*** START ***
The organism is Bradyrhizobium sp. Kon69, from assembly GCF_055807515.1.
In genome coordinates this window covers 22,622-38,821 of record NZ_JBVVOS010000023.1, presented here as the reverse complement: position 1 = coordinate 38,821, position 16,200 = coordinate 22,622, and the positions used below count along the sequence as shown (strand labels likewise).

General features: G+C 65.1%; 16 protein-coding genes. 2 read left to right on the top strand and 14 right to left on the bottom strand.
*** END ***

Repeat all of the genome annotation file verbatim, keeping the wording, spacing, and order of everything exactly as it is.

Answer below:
The organism is Bradyrhizobium sp. Kon69, from assembly GCF_055807515.1.
In genome coordinates this window covers 22,622-38,821 of record NZ_JBVVOS010000023.1, presented here as the reverse complement: position 1 = coordinate 38,821, position 16,200 = coordinate 22,622, and the positions used below count along the sequence as shown (strand labels likewise).

General features: G+C 65.1%; 16 protein-coding genes. 2 read left to right on the top strand and 14 right to left on the bottom strand.